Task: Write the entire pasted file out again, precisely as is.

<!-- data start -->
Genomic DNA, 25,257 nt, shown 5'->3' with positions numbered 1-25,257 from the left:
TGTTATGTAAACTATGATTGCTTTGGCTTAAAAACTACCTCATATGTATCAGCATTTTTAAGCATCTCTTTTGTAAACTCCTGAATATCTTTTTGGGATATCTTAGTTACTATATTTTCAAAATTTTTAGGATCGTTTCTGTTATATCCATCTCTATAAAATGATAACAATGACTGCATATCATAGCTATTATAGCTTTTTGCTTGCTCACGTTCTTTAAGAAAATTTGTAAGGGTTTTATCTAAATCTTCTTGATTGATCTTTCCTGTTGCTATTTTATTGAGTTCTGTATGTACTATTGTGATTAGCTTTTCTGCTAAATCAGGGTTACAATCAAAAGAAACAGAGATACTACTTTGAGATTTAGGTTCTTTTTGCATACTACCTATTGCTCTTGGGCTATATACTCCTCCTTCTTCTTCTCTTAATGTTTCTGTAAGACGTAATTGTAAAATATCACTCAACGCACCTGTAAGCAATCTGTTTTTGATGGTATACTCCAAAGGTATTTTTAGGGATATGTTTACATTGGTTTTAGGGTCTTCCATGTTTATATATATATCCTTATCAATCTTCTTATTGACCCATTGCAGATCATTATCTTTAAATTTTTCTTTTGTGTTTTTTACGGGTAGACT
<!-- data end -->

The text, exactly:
Genomic DNA, 25,257 nt, shown 5'->3' with positions numbered 1-25,257 from the left:
TGTTATGTAAACTATGATTGCTTTGGCTTAAAAACTACCTCATATGTATCAGCATTTTTAAGCATCTCTTTTGTAAACTCCTGAATATCTTTTTGGGATATCTTAGTTACTATATTTTCAAAATTTTTAGGATCGTTTCTGTTATATCCATCTCTATAAAATGATAACAATGACTGCATATCATAGCTATTATAGCTTTTTGCTTGCTCACGTTCTTTAAGAAAATTTGTAAGGGTTTTATCTAAATCTTCTTGATTGATCTTTCCTGTTGCTATTTTATTGAGTTCTGTATGTACTATTGTGATTAGCTTTTCTGCTAAATCAGGGTTACAATCAAAAGAAACAGAGATACTACTTTGAGATTTAGGTTCTTTTTGCATACTACCTATTGCTCTTGGGCTATATACTCCTCCTTCTTCTTCTCTTAATGTTTCTGTAAGACGTAATTGTAAAATATCACTCAACGCACCTGTAAGCAATCTGTTTTTGATGGTATACTCCAAAGGTATTTTTAGGGATATGTTTACATTGGTTTTAGGGTCTTCCATGTTTATATATATATCCTTATCAATCTTCTTATTGACCCATTGCAGATCATTATCTTTAAATTTTTCTTTTGTGTTTTTTACGGGTAGACT